There are a few rare days when Istanbul empties out in a glorious fashion. For the past several years, the Eid-al Adha holiday has occurred during the fall or summer, and a huge segment of Istanbul’s population rushes out of the city to spend time with their families in their hometowns in Anatolia. 

During these days, the city is a wonderful place to explore, as the crowds have dissipated, the weather couldn’t be better and public transportation is free. Given my lack of relatives in Anatolia, I almost always stay in Istanbul during the holiday, and use the opportunity to wander the city. 

Nowadays, Istanbul has cleared out in a similar fashion, but under much darker circumstances. The mass closure of bars, cafes, gyms, shops and other establishments in conjunction with the necessity to practice social distancing has resulted in an unrecognizable city, a megalopolis without the people. 

Last Friday, I went out alone to explore the usually-lively districts of Şişli, Beşiktaş, Kadıköy and Beyoğlu. It was a surreal and startling journey. Leaving my apartment in Şişli’s Kurtuluş neighborhood, I headed downward through the upmarket quarter of Nişantaşı. There were hardly anyone out, many of whom were well-to-do folks from the neighborhood walking their purebred dogs. 

Street dogs, on the other hand, seemed to equal the number of actual people out and about, and some were either starved for attention, eagerly following humans around for more than half a kilometer at a time, or ferociously barking at passersby, most likely alarmed and bewildered at the abnormal silence and emptiness of their bustling city. 

I boarded the ferry in Beşiktaş bound for Kadıköy. The boat ambled lonely across the Bosphorus, staring out at the flickering lights of the buildings lining the shore. I stepped off and headed toward the center of Kadıköy, which is packed with new cafes and bars and has become Istanbul’s premiere nightlife destination. It was totally shut down. 

Apart from a few döner restaurants and convenience stores, everything was closed. Nothing on the main bar street was open except Kimyon, the stalwart late-night restaurant that stays open nearly 24-7 even during pandemics. One young woman was filming the near complete absence of movement and sound on her phone. Time to head back. 

I boarded the boat and to my delight it was my favorite kind of Istanbul ferry. It was one of the newer ones, not the terribly-designed monstrosities that appeared a few years ago but one of the vessels that usually travel between Beşiktaş and Kadıköy, with the middle deck that has broad seats with tables and a cafe in the middle. I was the only passenger on this level. I tweeted a video of the empty deck with the caption, “it’s as if I rented myself a ferry for 4 TL,” which quickly received hundreds of likes, but I deleted it after being rightfully reprimanded not to make it seem like I was encouraging people to go out.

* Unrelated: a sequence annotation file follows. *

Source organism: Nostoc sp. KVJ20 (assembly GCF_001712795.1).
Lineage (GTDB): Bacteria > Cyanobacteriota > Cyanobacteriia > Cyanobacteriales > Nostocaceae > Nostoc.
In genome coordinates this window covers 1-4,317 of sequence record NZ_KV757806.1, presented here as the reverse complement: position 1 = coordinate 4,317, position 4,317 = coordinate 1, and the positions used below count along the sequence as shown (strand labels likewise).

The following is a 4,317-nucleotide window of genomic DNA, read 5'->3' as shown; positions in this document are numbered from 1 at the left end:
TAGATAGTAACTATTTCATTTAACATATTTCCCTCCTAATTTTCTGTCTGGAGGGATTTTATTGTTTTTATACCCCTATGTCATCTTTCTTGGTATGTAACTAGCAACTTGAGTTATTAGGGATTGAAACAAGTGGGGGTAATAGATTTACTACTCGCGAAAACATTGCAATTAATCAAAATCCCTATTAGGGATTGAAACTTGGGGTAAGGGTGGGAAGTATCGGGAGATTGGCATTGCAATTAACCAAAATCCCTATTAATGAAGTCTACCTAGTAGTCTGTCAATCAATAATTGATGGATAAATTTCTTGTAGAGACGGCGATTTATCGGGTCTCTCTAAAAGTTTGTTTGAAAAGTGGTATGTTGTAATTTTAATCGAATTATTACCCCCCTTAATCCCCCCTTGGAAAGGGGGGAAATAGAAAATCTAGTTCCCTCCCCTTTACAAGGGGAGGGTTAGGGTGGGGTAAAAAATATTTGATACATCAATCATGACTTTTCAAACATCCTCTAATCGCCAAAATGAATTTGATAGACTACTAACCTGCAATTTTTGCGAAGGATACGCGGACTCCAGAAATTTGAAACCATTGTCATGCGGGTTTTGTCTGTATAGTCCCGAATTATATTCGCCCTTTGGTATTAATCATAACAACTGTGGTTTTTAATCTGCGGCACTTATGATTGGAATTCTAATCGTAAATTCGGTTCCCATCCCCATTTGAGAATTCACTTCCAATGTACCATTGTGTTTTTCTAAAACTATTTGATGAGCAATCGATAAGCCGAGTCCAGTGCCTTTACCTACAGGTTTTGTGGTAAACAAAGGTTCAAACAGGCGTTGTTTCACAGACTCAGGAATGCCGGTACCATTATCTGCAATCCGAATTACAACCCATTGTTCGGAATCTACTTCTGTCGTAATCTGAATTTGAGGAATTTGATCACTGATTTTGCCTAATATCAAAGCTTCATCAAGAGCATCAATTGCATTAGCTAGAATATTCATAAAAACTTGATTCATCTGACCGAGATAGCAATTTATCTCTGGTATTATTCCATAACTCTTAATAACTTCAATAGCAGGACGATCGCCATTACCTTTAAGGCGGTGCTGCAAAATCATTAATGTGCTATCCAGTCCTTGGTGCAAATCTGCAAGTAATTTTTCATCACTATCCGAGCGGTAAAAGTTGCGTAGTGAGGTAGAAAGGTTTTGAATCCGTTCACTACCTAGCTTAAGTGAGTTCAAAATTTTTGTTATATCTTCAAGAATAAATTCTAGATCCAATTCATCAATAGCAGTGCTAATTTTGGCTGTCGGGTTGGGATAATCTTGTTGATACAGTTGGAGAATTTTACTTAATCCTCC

From Beşiktaş I hopped on a near-empty bus to Taksim, truly the most bizarre and haunting destination of the night. If there were tumbleweeds in this city one would see them bouncing across Istiklal Avenue. No one was around except for a few clueless tourists, small groups of refugee children who were having a bit of fun after spending a long day trying to sell packets of tissues, taxi drivers desperate for customers, and prostitutes. 

I cautiously hung a right turn and ventured toward Yeşilçam Street, once the heart of the Turkish film industry. (The word ‘Yeşilçam’ in Turkey is tantamount to Hollywood in the US). A decade ago, when Beyoğlu was still the hottest district for nightlife in Istanbul, a stretch of Yeşilçam Street was packed with bars that were always full on the weekends. The area was known as “Little Beyoğlu” and it was brimming with life and excitement. 

Today, only Pendor Corner remains, a trusty corner dive bar that offers free live music and specializes in a cocktail that is pounded on the table before being chugged down in one gulp. All the other bars went belly up as Beyoğlu experienced a swift downturn several years ago. Pendor, like every other bar I passed in the city, was closed, and the only place open on the street was a barbershop that recently replaced one of the old bars. Even if a zombie apocalypse were to break out, one could still probably get a haircut at any hour of the night in this city. 

Having had enough, I made my way home. I wanted to walk back rather than boarding the metro but my left ankle was searing. While the three hours or so I spent outside were spooky and unsettling, it was comforting to know that the city is taking coronavirus seriously. People are staying home and bars and cafes are closed like they are supposed to be. I don’t advise going on the excursion that I did, but I had to see what Istanbul was like on a Friday night during these extraordinary times. Now I have retreated back into social distancing, and wish everyone the best from home, and that we will be able to see this city bursting with life again sooner than later.